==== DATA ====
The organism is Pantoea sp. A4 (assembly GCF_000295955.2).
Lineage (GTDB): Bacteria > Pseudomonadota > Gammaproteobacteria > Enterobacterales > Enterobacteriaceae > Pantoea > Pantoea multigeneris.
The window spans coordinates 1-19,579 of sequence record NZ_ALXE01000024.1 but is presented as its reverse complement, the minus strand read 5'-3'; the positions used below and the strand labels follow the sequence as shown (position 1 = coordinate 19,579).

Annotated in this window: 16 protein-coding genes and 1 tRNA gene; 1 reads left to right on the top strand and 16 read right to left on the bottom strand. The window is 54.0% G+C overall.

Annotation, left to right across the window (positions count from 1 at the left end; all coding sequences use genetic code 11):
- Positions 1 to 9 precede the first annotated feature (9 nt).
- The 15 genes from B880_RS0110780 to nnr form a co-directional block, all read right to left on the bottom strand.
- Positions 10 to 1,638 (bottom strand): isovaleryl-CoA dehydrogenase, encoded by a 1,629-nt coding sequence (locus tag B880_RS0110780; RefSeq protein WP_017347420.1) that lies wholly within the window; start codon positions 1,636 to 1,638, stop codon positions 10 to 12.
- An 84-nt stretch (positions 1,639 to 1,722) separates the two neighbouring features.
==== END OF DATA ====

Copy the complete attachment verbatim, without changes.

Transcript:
The organism is Pantoea sp. A4 (assembly GCF_000295955.2).
Lineage (GTDB): Bacteria > Pseudomonadota > Gammaproteobacteria > Enterobacterales > Enterobacteriaceae > Pantoea > Pantoea multigeneris.
The window spans coordinates 1-19,579 of sequence record NZ_ALXE01000024.1 but is presented as its reverse complement, the minus strand read 5'-3'; the positions used below and the strand labels follow the sequence as shown (position 1 = coordinate 19,579).

Annotated in this window: 16 protein-coding genes and 1 tRNA gene; 1 reads left to right on the top strand and 16 read right to left on the bottom strand. The window is 54.0% G+C overall.

Annotation, left to right across the window (positions count from 1 at the left end; all coding sequences use genetic code 11):
- Positions 1 to 9 precede the first annotated feature (9 nt).
- The 15 genes from B880_RS0110780 to nnr form a co-directional block, all read right to left on the bottom strand.
- Positions 10 to 1,638 (bottom strand): isovaleryl-CoA dehydrogenase, encoded by a 1,629-nt coding sequence (locus tag B880_RS0110780; RefSeq protein WP_017347420.1) that lies wholly within the window; start codon positions 1,636 to 1,638, stop codon positions 10 to 12.
- An 84-nt stretch (positions 1,639 to 1,722) separates the two neighbouring features.